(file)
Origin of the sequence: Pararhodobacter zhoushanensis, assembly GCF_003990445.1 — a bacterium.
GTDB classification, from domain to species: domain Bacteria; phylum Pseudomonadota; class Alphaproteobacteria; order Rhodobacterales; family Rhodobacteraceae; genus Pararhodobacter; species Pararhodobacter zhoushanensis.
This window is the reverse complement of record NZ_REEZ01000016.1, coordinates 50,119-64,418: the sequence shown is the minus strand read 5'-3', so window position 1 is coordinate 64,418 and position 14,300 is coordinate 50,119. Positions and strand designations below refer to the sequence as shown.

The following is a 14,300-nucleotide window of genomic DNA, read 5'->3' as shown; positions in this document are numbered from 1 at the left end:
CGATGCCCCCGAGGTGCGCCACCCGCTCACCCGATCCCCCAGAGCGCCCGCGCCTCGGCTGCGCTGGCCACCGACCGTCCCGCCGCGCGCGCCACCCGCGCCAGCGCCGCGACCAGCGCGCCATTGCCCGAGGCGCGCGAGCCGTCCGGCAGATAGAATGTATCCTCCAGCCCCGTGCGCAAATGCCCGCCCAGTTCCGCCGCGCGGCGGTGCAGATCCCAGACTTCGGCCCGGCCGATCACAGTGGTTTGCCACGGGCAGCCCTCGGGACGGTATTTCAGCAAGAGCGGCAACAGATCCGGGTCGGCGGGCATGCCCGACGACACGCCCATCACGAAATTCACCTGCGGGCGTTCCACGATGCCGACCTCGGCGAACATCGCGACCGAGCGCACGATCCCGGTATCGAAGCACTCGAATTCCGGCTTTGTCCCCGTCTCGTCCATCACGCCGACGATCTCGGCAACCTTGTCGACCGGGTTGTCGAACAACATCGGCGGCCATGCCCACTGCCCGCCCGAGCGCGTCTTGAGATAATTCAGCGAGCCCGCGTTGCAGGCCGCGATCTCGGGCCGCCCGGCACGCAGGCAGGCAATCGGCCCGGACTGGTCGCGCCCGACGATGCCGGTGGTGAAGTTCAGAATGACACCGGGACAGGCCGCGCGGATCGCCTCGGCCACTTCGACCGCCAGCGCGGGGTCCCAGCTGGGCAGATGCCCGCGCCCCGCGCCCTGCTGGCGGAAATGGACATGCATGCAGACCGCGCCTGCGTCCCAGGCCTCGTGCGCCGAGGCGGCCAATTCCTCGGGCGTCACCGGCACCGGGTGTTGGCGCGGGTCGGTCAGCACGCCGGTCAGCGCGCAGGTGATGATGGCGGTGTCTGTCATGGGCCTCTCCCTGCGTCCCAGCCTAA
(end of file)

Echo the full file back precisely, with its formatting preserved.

Origin of the sequence: Pararhodobacter zhoushanensis, assembly GCF_003990445.1 — a bacterium.
GTDB classification, from domain to species: domain Bacteria; phylum Pseudomonadota; class Alphaproteobacteria; order Rhodobacterales; family Rhodobacteraceae; genus Pararhodobacter; species Pararhodobacter zhoushanensis.
This window is the reverse complement of record NZ_REEZ01000016.1, coordinates 50,119-64,418: the sequence shown is the minus strand read 5'-3', so window position 1 is coordinate 64,418 and position 14,300 is coordinate 50,119. Positions and strand designations below refer to the sequence as shown.

The following is a 14,300-nucleotide window of genomic DNA, read 5'->3' as shown; positions in this document are numbered from 1 at the left end:
CGATGCCCCCGAGGTGCGCCACCCGCTCACCCGATCCCCCAGAGCGCCCGCGCCTCGGCTGCGCTGGCCACCGACCGTCCCGCCGCGCGCGCCACCCGCGCCAGCGCCGCGACCAGCGCGCCATTGCCCGAGGCGCGCGAGCCGTCCGGCAGATAGAATGTATCCTCCAGCCCCGTGCGCAAATGCCCGCCCAGTTCCGCCGCGCGGCGGTGCAGATCCCAGACTTCGGCCCGGCCGATCACAGTGGTTTGCCACGGGCAGCCCTCGGGACGGTATTTCAGCAAGAGCGGCAACAGATCCGGGTCGGCGGGCATGCCCGACGACACGCCCATCACGAAATTCACCTGCGGGCGTTCCACGATGCCGACCTCGGCGAACATCGCGACCGAGCGCACGATCCCGGTATCGAAGCACTCGAATTCCGGCTTTGTCCCCGTCTCGTCCATCACGCCGACGATCTCGGCAACCTTGTCGACCGGGTTGTCGAACAACATCGGCGGCCATGCCCACTGCCCGCCCGAGCGCGTCTTGAGATAATTCAGCGAGCCCGCGTTGCAGGCCGCGATCTCGGGCCGCCCGGCACGCAGGCAGGCAATCGGCCCGGACTGGTCGCGCCCGACGATGCCGGTGGTGAAGTTCAGAATGACACCGGGACAGGCCGCGCGGATCGCCTCGGCCACTTCGACCGCCAGCGCGGGGTCCCAGCTGGGCAGATGCCCGCGCCCCGCGCCCTGCTGGCGGAAATGGACATGCATGCAGACCGCGCCTGCGTCCCAGGCCTCGTGCGCCGAGGCGGCCAATTCCTCGGGCGTCACCGGCACCGGGTGTTGGCGCGGGTCGGTCAGCACGCCGGTCAGCGCGCAGGTGATGATGGCGGTGTCTGTCATGGGCCTCTCCCTGCGTCCCAGCCTAA